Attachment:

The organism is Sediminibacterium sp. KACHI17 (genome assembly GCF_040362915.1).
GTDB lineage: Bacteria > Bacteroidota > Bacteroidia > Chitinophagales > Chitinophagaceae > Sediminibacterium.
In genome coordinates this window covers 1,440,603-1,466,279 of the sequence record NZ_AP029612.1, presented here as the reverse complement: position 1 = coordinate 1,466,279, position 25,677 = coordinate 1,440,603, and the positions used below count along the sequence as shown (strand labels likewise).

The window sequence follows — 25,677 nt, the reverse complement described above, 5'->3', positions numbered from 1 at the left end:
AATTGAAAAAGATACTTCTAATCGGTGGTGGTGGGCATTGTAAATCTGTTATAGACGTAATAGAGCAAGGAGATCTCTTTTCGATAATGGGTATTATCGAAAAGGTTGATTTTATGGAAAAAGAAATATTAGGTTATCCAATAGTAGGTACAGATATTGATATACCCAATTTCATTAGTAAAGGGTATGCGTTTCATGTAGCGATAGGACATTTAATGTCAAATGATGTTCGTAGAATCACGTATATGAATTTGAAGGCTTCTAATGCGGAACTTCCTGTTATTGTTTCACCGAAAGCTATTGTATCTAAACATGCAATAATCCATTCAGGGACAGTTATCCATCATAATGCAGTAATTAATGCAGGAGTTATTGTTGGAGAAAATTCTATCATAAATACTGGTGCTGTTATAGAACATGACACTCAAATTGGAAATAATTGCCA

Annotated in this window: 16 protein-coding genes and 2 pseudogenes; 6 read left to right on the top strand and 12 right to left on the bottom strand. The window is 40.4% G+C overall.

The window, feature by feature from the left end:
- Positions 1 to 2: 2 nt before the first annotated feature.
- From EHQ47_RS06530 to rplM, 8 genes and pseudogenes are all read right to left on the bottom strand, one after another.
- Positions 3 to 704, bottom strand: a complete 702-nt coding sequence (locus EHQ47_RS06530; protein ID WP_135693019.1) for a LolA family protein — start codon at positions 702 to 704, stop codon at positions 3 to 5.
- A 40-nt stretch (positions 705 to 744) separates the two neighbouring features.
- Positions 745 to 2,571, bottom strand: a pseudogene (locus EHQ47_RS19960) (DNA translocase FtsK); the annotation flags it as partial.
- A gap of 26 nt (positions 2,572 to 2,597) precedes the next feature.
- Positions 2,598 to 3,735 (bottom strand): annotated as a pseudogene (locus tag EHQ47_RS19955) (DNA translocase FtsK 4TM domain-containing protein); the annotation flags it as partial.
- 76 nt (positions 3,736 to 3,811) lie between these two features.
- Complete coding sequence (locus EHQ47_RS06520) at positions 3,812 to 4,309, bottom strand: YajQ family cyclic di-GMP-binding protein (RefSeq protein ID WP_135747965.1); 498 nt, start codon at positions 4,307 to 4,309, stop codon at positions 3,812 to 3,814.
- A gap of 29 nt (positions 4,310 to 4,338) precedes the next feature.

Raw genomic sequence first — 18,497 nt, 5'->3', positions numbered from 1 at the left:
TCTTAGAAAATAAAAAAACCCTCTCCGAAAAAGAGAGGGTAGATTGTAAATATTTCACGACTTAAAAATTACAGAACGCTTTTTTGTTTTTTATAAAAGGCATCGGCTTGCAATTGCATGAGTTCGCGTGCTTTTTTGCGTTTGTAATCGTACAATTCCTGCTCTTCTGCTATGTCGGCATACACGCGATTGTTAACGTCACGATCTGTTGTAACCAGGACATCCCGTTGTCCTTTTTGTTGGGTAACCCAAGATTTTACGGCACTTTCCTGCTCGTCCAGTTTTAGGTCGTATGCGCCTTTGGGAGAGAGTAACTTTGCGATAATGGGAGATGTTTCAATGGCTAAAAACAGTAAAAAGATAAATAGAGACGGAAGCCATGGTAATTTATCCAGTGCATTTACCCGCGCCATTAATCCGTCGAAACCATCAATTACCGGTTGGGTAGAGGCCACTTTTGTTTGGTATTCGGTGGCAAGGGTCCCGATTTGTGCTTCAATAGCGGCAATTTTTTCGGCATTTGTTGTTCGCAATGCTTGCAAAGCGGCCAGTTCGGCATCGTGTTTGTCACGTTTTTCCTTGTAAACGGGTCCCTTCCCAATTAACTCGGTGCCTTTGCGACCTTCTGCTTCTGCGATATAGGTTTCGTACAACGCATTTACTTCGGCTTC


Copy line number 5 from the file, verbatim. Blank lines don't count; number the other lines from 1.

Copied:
AATTGAAAAAGATACTTCTAATCGGTGGTGGTGGGCATTGTAAATCTGTTATAGACGTAATAGAGCAAGGAGATCTCTTTTCGATAATGGGTATTATCGAAAAGGTTGATTTTATGGAAAAAGAAATATTAGGTTATCCAATAGTAGGTACAGATATTGATATACCCAATTTCATTAGTAAAGGGTATGCGTTTCATGTAGCGATAGGACATTTAATGTCAAATGATGTTCGTAGAATCACGTATATGAATTTGAAGGCTTCTAATGCGGAACTTCCTGTTATTGTTTCACCGAAAGCTATTGTATCTAAACATGCAATAATCCATTCAGGGACAGTTATCCATCATAATGCAGTAATTAATGCAGGAGTTATTGTTGGAGAAAATTCTATCATAAATACTGGTGCTGTTATAGAACATGACACTCAAATTGGAAATAATTGCCA